I recently had a recent discussion forum conversation with some of my instructional design students about whether or not to include the instructor in an instructional video. Personally, I believe that doing so increases Teacher Presence, thus promoting the other presences in a Community of Inquiry (Athabasca University, n.d.). It reassures students that the instructor is present, and paying attention to their progress, even in a distributed learning context. Also, while many users may overtly ignore the on-screen instructor (especially when projected in a smaller window in front of a screencast type recording), they can still subconsciously pick up cues from the instructor's body language that can aid in engagement and overall learning.
An interesting article from 2021 just came across my Twitter feed. Henderson and Schroeder's (2021) A Sytematic review of instructor presence in instructional videos highlights many of the reasons to include an on-screen instructor in an instructional video that I just mentioned, which they found as part of their systematic literature review of the impacts of on-screen instructors. However, their actual findings are quite interesting. The authors include the following highlights with the paper's Abstract:
- We reviewed the literature around the use of on-screen instructors in video.
Essentially, there is no definitive answer as to whether the presence of an on-screen instructor actually increases engagement and learning! That's because of inconsistent findings across the literature reviewed. But -- and this is an important "but" -- there is also no evidence to indicate that it is detrimental to include the instructor in the video! The authors call for more research (using a consistent, systematic approach) to determine the actual impact level of instructor on-screen presence, and to offer sound guidance on when to include it, and when it is best not to.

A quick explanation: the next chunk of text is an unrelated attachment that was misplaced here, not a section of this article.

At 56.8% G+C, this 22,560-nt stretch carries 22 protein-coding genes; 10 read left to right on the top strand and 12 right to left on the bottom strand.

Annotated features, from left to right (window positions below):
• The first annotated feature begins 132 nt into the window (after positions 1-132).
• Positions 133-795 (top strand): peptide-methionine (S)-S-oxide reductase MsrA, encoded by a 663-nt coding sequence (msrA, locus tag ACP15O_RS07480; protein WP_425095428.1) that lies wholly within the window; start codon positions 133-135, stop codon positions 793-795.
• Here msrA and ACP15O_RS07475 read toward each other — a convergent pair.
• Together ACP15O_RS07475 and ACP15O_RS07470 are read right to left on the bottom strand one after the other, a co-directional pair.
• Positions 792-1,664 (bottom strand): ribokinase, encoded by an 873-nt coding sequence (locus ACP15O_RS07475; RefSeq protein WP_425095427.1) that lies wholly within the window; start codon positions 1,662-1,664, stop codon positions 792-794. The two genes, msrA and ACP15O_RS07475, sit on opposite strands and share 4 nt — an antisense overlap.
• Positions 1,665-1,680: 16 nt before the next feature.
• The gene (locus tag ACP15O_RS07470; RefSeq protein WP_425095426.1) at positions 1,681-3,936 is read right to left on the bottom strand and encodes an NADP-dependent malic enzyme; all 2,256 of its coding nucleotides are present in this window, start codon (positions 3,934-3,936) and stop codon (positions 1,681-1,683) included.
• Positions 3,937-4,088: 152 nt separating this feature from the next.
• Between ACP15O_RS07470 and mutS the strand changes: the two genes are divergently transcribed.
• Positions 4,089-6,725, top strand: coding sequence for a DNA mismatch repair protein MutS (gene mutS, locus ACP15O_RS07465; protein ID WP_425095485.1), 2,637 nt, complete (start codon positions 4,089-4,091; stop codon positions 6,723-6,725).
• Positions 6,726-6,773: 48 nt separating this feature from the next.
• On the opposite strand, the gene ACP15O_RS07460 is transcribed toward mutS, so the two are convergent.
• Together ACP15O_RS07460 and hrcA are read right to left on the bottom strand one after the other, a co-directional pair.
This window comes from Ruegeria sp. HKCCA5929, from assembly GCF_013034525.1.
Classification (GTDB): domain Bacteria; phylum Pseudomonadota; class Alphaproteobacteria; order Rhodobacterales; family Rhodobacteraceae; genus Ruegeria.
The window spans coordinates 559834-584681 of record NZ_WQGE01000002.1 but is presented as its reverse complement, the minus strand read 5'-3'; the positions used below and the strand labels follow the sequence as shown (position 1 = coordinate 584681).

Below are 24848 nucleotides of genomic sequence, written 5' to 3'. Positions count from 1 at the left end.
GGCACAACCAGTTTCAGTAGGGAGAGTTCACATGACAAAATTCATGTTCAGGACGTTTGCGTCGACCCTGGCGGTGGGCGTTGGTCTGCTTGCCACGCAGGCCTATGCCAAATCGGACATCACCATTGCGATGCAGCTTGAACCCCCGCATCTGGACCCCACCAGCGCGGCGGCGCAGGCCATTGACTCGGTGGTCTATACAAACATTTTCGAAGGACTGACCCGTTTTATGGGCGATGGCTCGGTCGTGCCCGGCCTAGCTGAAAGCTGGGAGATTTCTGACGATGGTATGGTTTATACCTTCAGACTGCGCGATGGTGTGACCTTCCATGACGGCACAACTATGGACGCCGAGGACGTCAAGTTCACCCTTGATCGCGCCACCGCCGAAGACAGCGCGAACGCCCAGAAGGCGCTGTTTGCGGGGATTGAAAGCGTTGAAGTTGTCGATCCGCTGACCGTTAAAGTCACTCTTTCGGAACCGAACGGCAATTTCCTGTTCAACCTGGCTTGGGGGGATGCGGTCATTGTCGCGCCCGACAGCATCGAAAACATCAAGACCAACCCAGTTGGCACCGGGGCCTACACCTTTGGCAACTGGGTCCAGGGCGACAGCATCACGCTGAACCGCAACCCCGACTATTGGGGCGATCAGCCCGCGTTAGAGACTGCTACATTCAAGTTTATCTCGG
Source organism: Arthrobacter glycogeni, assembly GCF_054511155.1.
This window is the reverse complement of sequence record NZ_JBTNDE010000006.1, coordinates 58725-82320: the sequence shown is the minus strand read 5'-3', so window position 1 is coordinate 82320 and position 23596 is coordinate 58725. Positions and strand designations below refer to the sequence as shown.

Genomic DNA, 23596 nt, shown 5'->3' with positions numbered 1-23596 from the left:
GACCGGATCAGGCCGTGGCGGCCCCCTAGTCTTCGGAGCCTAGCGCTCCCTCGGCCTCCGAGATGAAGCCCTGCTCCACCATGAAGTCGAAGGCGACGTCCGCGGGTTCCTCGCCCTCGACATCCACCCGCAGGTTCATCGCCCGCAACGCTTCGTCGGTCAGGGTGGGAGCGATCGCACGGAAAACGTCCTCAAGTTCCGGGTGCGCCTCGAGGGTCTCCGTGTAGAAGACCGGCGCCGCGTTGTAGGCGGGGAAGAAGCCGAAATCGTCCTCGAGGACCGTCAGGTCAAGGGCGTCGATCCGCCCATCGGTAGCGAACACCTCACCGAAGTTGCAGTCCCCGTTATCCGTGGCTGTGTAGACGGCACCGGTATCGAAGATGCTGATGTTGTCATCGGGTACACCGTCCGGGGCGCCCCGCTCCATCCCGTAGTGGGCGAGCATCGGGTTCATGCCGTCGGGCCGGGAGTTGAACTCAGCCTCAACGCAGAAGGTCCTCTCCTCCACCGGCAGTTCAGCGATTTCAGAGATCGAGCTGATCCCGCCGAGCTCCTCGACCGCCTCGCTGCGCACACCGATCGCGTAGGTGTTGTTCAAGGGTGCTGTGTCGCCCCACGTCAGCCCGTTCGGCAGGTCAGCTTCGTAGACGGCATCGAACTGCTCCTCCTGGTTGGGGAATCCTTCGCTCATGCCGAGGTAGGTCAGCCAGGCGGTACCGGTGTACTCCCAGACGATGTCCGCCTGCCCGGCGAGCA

In light of this, I find myself "sticking to my guns" on this issue. Even if there are inconsistent findings on the pedagogical benefits of including an instructor on-screen in an instructional video, I do believe that this little bit of extra presence contributes to the bigger picture when promoting engagement, and maximizing the benefits of promoting a Community of Inquiry in our courses!
Power, R. (2020, September 3). Maximizing the Impact of Instructional Video Length. [Web log post]. Power Learning Solutions. https://www.powerlearningsolutions.com/blog/maximizing-the-impact-of-instructional-video-length
Power, R. (2020, April 17). Creating a YouTube Channel for Educators. [YouTube video]. https://youtu.be/Uy_5gOV80LY
Power, R. (2019, January 14). Using YouTube to Share Video in an Online Course. [Web log post]. Power Learning Solutions. https://www.powerlearningsolutions.com/blog/using-youtube-to-share-video-in-an-online-course
Power, R. (2019, January 22). Adding a Human Touch to Online Learning, Right From the Start! [Web log post]. Power Learning Solutions. https://www.powerlearningsolutions.com/blog/adding-a-human-touch-to-online-learning-right-from-the-start
Athabasca University (n.d.). CoI Framework. https://coi.athabascau.ca/coi-model/
Henderson, M., & Schroeder, N. (2021). A Systematic review of instructor presence in instructional videos: Effects on learning and affect. Computers and Education Open, 2(2021) 100059. https://doi.org/10.1016/j.caeo.2021.100059
Rob Power, EdD, is an Assistant Professor of Education, an instructional developer, and educational technology, mLearning, and open, blended, and distributed learning specialist.
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